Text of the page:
New details on downtown jail plan

A rendering of the new jail the city plans to build at 124-125 White Street in Lower Manhattan, currently the site of the Manhattan Detention Complex. Image: Perkins Eastman

City to commence public land use review process for 450-foot-tall detention complex in Lower Manhattan

By Michael Garofalo

The administration of Mayor Bill de Blasio has shared new details regarding the contentious plan to build a new jail in Lower Manhattan — a crucial component of its effort to close the notorious Rikers Island jails — as it prepares to move forward with public review of the project.

The city’s proposal calls for the existing Manhattan Detention Complex at 124-125 White Street, known colloquially as the Tombs, to be demolished and replaced with a new, larger jail facility. The latest plans, detailed in a draft environmental impact statement issued March 22, contemplate a new 1.27 million square foot jail tower that would be 450 feet tall and have a capacity of 1,437 beds.

Administration officials said at a March 22 press briefing that the new jail’s proposed height and capacity were reduced in response to community concerns. Earlier plans called for a tower 45 feet taller and with 73 more beds.

These changes were announced as the city prepares to initiate the extensive uniform land use review procedure, or ULURP, for the project, which has encountered significant opposition from some Chinatown residents in recent months.

The proposed Manhattan jail is one of four new facilities that would replace Rikers Island, the violence-plagued and outdated East River complex that the administration has said it aims to permanently close by 2027. The three other new jails would be built in the Bronx, Brooklyn and Queens.

These borough-based jails would be built to modern design standards to increase safety and offer improved access to social services, re-entry programs and other resources. The new facilities, located near courthouses, would house individuals closer to their families and communities as they await trial, reducing the isolation, case delays and transportation costs associated with Rikers.

“We view this, as an administration, as a moral imperative,” said Elizabeth Glazer, the director of the Mayor’s Office of Criminal Justice.

The new Manhattan jail would connect to the adjacent New York County Criminal Court and would also feature 125 below-grade parking spaces and storefronts at street level. “There is room for retail, and that’s a very important part of the design of the jails to ensure that they integrate into the neighborhoods,” Glazer said.

Neighborhood concerns

Opposition to the project has centered on concerns with the new jail’s impact on public safety, traffic, parking and property values, among other issues. Local groups have also questioned how demolition and construction at the work site will impact residents of a senior housing building adjacent to the Manhattan Detention Complex.

Council Member Margaret Chin, whose district includes Chinatown and the site of the proposed facility, wrote on Twitter that she will not make a decision on whether to support the project until public concerns have been aired. “While my commitment to criminal justice reform remains unbroken, my first priority is the well-being, health and safety of the residents of our community,” she wrote, continuing, “In particular, we must have assurances that seniors living next door to the proposed project will be protected.”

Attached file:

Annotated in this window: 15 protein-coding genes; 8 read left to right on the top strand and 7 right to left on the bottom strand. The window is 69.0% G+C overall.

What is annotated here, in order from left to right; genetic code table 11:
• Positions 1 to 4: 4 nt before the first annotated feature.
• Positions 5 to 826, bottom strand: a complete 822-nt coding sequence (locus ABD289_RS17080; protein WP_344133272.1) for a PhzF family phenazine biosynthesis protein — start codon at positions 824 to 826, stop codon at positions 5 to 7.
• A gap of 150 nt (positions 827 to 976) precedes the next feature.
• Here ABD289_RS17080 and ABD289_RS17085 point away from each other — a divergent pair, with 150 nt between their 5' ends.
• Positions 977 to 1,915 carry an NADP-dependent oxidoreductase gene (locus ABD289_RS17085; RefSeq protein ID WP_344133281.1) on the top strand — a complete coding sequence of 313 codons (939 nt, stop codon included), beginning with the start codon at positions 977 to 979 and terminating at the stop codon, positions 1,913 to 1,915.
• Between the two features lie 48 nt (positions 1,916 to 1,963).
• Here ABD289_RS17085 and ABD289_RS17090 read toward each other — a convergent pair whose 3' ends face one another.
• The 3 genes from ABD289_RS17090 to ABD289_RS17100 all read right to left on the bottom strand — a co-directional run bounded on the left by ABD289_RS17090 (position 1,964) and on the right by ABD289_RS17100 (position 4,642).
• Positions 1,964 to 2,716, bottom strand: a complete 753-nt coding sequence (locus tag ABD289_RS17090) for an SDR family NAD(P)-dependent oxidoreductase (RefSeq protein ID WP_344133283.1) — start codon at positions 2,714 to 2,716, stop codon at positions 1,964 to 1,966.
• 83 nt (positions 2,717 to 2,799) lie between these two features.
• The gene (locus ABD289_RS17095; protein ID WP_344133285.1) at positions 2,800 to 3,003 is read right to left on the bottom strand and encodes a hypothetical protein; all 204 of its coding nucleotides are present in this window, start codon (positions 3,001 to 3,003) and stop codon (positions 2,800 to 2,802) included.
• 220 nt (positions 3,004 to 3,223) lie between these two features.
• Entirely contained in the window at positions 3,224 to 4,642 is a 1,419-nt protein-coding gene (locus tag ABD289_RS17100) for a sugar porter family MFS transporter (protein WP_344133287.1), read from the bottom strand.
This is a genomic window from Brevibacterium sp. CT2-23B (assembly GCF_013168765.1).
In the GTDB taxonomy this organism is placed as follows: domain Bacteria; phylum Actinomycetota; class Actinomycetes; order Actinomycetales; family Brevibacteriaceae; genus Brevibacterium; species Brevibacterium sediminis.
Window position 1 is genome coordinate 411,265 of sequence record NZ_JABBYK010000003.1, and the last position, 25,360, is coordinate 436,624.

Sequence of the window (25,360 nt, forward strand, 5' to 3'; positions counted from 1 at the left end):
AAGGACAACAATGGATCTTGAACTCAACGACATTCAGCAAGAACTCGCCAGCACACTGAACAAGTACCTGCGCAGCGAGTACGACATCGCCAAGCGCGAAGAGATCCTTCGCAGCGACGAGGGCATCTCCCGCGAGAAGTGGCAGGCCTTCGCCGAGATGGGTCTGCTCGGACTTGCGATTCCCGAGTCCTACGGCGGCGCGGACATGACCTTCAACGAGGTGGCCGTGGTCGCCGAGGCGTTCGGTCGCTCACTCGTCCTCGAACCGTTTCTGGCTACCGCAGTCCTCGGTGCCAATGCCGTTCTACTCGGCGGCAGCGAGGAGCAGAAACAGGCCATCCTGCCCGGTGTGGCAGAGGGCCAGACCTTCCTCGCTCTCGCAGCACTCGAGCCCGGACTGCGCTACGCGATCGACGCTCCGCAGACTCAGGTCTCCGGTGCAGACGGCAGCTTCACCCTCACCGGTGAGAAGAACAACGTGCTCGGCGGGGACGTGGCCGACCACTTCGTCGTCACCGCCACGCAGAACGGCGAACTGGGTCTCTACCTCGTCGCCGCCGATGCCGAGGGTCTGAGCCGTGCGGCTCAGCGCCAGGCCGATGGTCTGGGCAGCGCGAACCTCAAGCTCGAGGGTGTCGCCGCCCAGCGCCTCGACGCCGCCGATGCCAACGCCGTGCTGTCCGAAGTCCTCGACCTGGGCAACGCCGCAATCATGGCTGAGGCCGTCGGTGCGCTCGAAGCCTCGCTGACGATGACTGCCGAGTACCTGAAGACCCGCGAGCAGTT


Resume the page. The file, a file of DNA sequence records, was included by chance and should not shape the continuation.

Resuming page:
Dana Kaplan, deputy director of the Mayor’s Office of Criminal Justice, said, “We want to make sure that we are responding to the neighborhood and community concerns that will continue to come up, and we take those very seriously, but I think it’s important to note that there is also broad support for this project at every level.”

Critics of the mayor’s Manhattan jail proposal have also focused on the site selection process, which they claim lacked transparency.

The de Blasio administration initially announced last summer that the new facility would be built at 80 Centre Street, and held a public scoping meeting in September to formally collect public comments. But in November the administration abruptly scrapped its plans for 80 Centre Street, announcing that the new facility would instead be built at the Manhattan Detention Complex site nearby. Controversially, the administration chose to proceed without resetting the scoping process to collect public comments on the new site, as some local activists and elected officials had requested.

“We believe that because the site was so close in proximity, and a number of other factors, that there was not a need for a new scope of work,” Kaplan said. “There are going to be multiple opportunities for public comment on 124-125 White Street throughout the ULURP process.”

The ULURP application to close Rikers and build four new borough-based jails will be subject to public input as it is reviewed by the applicable community boards and borough presidents, before heading to the City Planning Commission and then the City Council for a binding vote.